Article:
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Sony gets 'epic fail' award from hackers

John D. Sutter
Sarah Willis, a friend of one of the judges, was the Vanna White of the Black Hat conference's Pwnie Awards.
Sarah Willis, a friend of one of the judges, was the Vanna White of the Black Hat conference's Pwnie Awards.
  • "Pwn," in hacker jargon, means "to own" or "to take control of"
  • Pwnie Awards are held in conjunction with the Black Hat computer security conference
  • Stuxnet, a worm aimed at attacking Iran's nuclear facilities, won "Pwnie for Epic 0wnage"

Las Vegas (CNN) -- It's the Oscars for hard-core computer hackers, except that the trophies at the Pwnie Awards are cutesy little toy horses with pink and purple manes.

An explanation helps make some sense of this: "Pwn," in hacker jargon, means "to own" or "to take control of." It's the ultimate IT-nerd dis. As in, "I totally own your network." Or "I just pwned you in that World of Warcraft battle."

Add an -ie to the end, and you get "Pwnie," which is pronounced "pony" -- as in My Little Pony, which is exactly what these awards resemble.

See how much sense that makes?

It's all in good fun, but the hacker-judges behind this year's Pwnie Awards, which were held Wednesday night in a dark conference room at Caesars Palace in conjunction with the Black Hat computer security conference, stepped into some serious territory this year. They dished out awards for notorious hacks, such as the malicious Stuxnet worm, and lambasted companies that hackers have taken down.

It's an awards show where the bad guys win, even though the judges are quick to say they're not condoning any questionable online behavior.

Stuxnet, which apparently was aimed at attacking Iran's nuclear facilities, won the "Pwnie for Epic 0wnage" -- meaning a really good hack. No one walked up to the stage to accept that award, of course, because no one knows who's behind Stuxnet.

That worm beat out better-known competitors: the hacking rings Anonymous and LulzSec; and U.S. Army soldier Bradley Manning, who allegedly gave information to WikiLeaks. Not that any of them would have gone on stage to accept the award either.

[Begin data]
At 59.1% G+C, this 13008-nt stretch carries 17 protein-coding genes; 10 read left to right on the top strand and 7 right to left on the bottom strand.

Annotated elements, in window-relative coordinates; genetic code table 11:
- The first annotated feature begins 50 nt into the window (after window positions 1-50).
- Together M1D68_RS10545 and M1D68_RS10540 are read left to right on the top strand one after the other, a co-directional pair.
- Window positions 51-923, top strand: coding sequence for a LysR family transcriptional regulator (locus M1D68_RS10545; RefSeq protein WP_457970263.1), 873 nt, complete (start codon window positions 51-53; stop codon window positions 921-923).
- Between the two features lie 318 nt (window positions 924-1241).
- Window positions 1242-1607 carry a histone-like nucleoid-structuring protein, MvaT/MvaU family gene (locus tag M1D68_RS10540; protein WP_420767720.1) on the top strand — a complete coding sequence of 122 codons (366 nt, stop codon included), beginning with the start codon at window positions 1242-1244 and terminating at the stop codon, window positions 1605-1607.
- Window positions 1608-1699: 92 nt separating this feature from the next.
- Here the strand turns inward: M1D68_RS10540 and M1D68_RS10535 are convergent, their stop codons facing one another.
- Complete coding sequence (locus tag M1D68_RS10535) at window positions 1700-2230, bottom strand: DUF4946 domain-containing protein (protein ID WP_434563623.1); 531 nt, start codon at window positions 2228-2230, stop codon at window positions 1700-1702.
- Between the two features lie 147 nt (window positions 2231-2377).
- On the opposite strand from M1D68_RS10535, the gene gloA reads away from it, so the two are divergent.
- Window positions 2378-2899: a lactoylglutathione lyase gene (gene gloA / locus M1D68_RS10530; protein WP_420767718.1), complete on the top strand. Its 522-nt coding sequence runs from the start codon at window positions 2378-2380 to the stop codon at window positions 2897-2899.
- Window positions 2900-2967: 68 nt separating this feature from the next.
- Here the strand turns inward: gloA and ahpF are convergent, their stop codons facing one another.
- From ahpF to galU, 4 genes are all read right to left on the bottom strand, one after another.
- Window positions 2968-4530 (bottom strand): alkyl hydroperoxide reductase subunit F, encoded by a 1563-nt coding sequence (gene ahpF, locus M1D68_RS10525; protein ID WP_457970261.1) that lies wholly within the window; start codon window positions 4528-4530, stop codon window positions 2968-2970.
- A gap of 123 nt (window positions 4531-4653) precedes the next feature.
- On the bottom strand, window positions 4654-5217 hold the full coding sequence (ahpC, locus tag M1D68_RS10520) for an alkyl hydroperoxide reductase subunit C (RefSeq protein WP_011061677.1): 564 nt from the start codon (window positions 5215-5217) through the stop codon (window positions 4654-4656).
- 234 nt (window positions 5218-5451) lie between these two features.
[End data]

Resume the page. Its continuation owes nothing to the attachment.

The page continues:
The biggest no-duh moment of the night came when the seven hacker-judges -- all seated on stage, all men, and three of them wearing black shirts -- gave the "Pwnie for Most Epic Fail" award to Sony. In case you haven't been on the Internet in a year, a presenter joked, hackers stole personal information -- and plenty of credit card numbers -- from people who play video games and watch movies on Sony PlayStation's online network.

Sony actually was the only company nominated in that category.

Other Pwnie awards were given for "Best Client-Side Bug," which went to the hacker Comex, who started the site, which lets people customize their iPhones by breaking into them -- freeing them up to work on other cellular networks.

A guy in a white T-shirt, who claimed to know Comex, almost fell over when he tried to hop onto the stage to accept the award on that hacker's behalf.

The Pwnie for "Best Server-Side Bug" had to be presented with a caveat: "Be aware that our definition of server-side has been disputed, so our definition is any bug that exploits a feature remotely without using interaction."

Murmurs rustled through the audience. The winner was "ASP.NET Framework Padding Oracle."

Finally, what awards show would be complete without some music? The Pwnie for best hacking-related song went to the hacker Geohot, who got on Sony's bad side before the recent rampage of data leaks. His song defies description. You just have to watch the video on YouTube. (Warning: Hackers being sued by Sony may use foul language.)

For a full list of winners, go to the awards site at

Throughout the awards ceremony, a woman named Sarah Willis stood on stage and managed to keep a pleasant and mostly unconfused look on her face as she passed out tiny pony dolls to hackers and their proxies.

Willis, a friend of one of the judges, said she enjoyed being the Vanna White of the Pwnies. And even though she works in marketing and doesn't live the hacker culture, she's into it.

"I want to absorb as much as I can while I'm here," she said.

Other participants expressed this learning-is-good sentiment, too.

Even though the Sony hack was terrible, the "silver lining" is that it got people thinking about computer security, said Dino Dai Zovi, one of the judges.

They had to think about it, he said, because they couldn't use their PlayStations.


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